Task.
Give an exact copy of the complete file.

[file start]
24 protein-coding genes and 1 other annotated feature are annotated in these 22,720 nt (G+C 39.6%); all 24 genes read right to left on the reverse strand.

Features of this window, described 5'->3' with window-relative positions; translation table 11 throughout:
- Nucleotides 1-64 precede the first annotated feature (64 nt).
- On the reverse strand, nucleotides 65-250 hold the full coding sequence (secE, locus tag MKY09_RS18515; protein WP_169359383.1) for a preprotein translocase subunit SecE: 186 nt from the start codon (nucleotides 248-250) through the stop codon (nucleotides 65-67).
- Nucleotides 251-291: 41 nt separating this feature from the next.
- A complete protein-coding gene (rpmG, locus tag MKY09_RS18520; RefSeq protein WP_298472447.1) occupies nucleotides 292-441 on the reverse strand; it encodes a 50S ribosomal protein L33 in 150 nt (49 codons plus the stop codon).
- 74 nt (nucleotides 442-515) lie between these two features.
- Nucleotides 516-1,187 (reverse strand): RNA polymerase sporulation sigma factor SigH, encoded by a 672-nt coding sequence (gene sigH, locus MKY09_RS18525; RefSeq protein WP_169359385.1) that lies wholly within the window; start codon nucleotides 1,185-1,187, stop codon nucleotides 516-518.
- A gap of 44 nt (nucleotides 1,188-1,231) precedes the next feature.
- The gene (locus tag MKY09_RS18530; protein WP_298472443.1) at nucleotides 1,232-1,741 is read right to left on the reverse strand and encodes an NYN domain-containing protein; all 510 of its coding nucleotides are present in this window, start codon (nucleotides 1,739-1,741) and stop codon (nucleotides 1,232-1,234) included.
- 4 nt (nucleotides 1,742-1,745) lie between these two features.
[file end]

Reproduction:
24 protein-coding genes and 1 other annotated feature are annotated in these 22,720 nt (G+C 39.6%); all 24 genes read right to left on the reverse strand.

Features of this window, described 5'->3' with window-relative positions; translation table 11 throughout:
- Nucleotides 1-64 precede the first annotated feature (64 nt).
- On the reverse strand, nucleotides 65-250 hold the full coding sequence (secE, locus tag MKY09_RS18515; protein WP_169359383.1) for a preprotein translocase subunit SecE: 186 nt from the start codon (nucleotides 248-250) through the stop codon (nucleotides 65-67).
- Nucleotides 251-291: 41 nt separating this feature from the next.
- A complete protein-coding gene (rpmG, locus tag MKY09_RS18520; RefSeq protein WP_298472447.1) occupies nucleotides 292-441 on the reverse strand; it encodes a 50S ribosomal protein L33 in 150 nt (49 codons plus the stop codon).
- 74 nt (nucleotides 442-515) lie between these two features.
- Nucleotides 516-1,187 (reverse strand): RNA polymerase sporulation sigma factor SigH, encoded by a 672-nt coding sequence (gene sigH, locus MKY09_RS18525; RefSeq protein WP_169359385.1) that lies wholly within the window; start codon nucleotides 1,185-1,187, stop codon nucleotides 516-518.
- A gap of 44 nt (nucleotides 1,188-1,231) precedes the next feature.
- The gene (locus tag MKY09_RS18530; protein WP_298472443.1) at nucleotides 1,232-1,741 is read right to left on the reverse strand and encodes an NYN domain-containing protein; all 510 of its coding nucleotides are present in this window, start codon (nucleotides 1,739-1,741) and stop codon (nucleotides 1,232-1,234) included.
- 4 nt (nucleotides 1,742-1,745) lie between these two features.